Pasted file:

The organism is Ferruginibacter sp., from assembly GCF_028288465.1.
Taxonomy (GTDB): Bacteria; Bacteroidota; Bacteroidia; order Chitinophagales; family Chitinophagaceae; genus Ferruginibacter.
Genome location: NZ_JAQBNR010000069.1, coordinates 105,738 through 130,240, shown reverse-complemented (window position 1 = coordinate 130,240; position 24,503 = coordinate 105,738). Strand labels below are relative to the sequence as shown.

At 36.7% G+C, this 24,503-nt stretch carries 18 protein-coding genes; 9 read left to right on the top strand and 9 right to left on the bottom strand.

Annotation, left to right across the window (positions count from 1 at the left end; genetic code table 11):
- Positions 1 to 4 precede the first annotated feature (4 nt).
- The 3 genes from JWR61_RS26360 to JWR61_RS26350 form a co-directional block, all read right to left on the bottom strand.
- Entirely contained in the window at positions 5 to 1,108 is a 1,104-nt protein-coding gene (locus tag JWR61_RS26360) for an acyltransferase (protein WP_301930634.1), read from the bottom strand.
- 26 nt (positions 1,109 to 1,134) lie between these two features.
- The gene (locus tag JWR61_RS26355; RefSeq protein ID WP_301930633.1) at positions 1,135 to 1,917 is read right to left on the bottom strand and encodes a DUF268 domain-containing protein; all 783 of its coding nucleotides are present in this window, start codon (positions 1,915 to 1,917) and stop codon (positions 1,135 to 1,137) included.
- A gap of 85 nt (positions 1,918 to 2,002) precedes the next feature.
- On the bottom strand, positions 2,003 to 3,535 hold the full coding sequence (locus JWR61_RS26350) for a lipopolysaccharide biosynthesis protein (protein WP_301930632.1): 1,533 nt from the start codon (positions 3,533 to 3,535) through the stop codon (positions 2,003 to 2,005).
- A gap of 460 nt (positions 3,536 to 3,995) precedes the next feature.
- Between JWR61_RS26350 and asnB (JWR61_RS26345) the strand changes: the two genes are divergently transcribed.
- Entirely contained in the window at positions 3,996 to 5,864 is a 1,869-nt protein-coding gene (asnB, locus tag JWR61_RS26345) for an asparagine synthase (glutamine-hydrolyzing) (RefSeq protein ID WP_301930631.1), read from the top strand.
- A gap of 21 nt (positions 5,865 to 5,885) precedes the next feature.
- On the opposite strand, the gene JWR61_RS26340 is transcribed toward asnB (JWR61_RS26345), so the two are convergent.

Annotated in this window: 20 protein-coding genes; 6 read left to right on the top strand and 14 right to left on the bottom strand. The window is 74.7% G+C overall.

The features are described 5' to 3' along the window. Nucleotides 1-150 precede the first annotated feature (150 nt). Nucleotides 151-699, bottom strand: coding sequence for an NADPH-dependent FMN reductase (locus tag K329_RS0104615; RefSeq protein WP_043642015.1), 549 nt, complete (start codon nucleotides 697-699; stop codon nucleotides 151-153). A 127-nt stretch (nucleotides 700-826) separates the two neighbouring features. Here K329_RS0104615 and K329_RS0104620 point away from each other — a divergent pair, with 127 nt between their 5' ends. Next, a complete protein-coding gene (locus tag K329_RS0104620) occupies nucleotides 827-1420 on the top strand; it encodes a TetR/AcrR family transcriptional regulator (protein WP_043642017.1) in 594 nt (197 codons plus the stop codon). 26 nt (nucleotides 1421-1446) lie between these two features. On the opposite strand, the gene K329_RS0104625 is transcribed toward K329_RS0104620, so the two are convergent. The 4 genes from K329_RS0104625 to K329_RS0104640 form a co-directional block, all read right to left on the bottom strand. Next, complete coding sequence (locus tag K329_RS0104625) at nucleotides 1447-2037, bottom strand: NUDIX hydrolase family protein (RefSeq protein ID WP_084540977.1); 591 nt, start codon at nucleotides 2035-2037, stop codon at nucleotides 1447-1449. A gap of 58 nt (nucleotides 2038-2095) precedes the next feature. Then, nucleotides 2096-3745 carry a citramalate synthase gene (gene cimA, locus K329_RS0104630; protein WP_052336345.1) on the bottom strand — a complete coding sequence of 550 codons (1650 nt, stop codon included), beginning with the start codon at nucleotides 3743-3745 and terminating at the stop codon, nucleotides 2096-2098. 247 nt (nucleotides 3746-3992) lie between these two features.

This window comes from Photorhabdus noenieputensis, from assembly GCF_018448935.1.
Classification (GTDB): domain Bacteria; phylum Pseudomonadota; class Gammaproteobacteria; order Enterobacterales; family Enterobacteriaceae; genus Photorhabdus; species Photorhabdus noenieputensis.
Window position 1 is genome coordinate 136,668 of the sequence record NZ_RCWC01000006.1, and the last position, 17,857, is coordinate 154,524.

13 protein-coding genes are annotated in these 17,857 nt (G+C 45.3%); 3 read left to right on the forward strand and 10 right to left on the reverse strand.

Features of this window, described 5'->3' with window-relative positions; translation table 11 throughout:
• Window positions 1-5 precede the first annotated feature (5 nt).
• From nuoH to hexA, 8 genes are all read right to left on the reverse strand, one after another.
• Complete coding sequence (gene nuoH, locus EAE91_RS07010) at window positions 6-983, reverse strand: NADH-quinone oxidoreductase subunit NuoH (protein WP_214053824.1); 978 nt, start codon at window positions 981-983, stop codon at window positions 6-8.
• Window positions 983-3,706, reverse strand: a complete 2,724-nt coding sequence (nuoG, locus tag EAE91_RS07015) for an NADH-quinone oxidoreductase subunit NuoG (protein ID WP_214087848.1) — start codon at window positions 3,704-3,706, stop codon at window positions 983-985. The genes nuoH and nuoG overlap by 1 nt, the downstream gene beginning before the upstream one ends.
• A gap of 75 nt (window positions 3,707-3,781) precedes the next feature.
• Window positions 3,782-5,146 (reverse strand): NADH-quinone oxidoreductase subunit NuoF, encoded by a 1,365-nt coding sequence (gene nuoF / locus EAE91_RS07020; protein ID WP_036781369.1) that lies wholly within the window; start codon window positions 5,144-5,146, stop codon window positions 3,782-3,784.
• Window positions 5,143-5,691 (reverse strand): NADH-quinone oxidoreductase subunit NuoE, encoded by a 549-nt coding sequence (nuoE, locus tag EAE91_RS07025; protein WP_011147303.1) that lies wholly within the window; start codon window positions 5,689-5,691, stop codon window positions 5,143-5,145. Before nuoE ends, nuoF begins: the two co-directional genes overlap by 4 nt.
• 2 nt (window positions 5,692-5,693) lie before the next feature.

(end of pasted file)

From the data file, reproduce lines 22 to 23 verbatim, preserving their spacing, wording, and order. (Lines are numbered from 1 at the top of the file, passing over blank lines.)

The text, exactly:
Window position 1 is genome coordinate 136,668 of the sequence record NZ_RCWC01000006.1, and the last position, 17,857, is coordinate 154,524.

13 protein-coding genes are annotated in these 17,857 nt (G+C 45.3%); 3 read left to right on the forward strand and 10 right to left on the reverse strand.